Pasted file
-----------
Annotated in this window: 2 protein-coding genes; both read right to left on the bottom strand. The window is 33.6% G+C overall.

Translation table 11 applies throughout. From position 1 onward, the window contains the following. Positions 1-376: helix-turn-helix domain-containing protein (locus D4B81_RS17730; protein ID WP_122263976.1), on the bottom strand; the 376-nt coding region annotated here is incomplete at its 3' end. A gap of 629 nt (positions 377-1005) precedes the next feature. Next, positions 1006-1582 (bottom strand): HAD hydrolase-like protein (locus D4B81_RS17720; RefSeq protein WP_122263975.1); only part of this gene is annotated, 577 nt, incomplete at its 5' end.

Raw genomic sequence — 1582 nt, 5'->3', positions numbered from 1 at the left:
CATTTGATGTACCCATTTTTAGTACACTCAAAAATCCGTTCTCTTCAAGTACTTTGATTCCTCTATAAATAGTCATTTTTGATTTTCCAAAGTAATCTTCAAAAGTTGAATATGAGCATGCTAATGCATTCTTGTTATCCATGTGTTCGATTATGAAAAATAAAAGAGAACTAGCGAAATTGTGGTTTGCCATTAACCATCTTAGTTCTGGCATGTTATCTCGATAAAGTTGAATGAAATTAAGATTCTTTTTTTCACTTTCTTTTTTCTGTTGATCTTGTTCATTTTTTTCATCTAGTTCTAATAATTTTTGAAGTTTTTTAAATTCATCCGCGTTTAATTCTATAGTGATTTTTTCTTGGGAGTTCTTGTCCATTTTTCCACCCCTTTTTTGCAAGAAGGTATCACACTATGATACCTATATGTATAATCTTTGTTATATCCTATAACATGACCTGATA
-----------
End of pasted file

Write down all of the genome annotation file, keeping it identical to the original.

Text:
Annotated in this window: 2 protein-coding genes; both read right to left on the bottom strand. The window is 33.6% G+C overall.

Translation table 11 applies throughout. From position 1 onward, the window contains the following. Positions 1-376: helix-turn-helix domain-containing protein (locus D4B81_RS17730; protein ID WP_122263976.1), on the bottom strand; the 376-nt coding region annotated here is incomplete at its 3' end. A gap of 629 nt (positions 377-1005) precedes the next feature. Next, positions 1006-1582 (bottom strand): HAD hydrolase-like protein (locus D4B81_RS17720; RefSeq protein WP_122263975.1); only part of this gene is annotated, 577 nt, incomplete at its 5' end.

Raw genomic sequence — 1582 nt, 5'->3', positions numbered from 1 at the left:
CATTTGATGTACCCATTTTTAGTACACTCAAAAATCCGTTCTCTTCAAGTACTTTGATTCCTCTATAAATAGTCATTTTTGATTTTCCAAAGTAATCTTCAAAAGTTGAATATGAGCATGCTAATGCATTCTTGTTATCCATGTGTTCGATTATGAAAAATAAAAGAGAACTAGCGAAATTGTGGTTTGCCATTAACCATCTTAGTTCTGGCATGTTATCTCGATAAAGTTGAATGAAATTAAGATTCTTTTTTTCACTTTCTTTTTTCTGTTGATCTTGTTCATTTTTTTCATCTAGTTCTAATAATTTTTGAAGTTTTTTAAATTCATCCGCGTTTAATTCTATAGTGATTTTTTCTTGGGAGTTCTTGTCCATTTTTCCACCCCTTTTTTGCAAGAAGGTATCACACTATGATACCTATATGTATAATCTTTGTTATATCCTATAACATGACCTGATA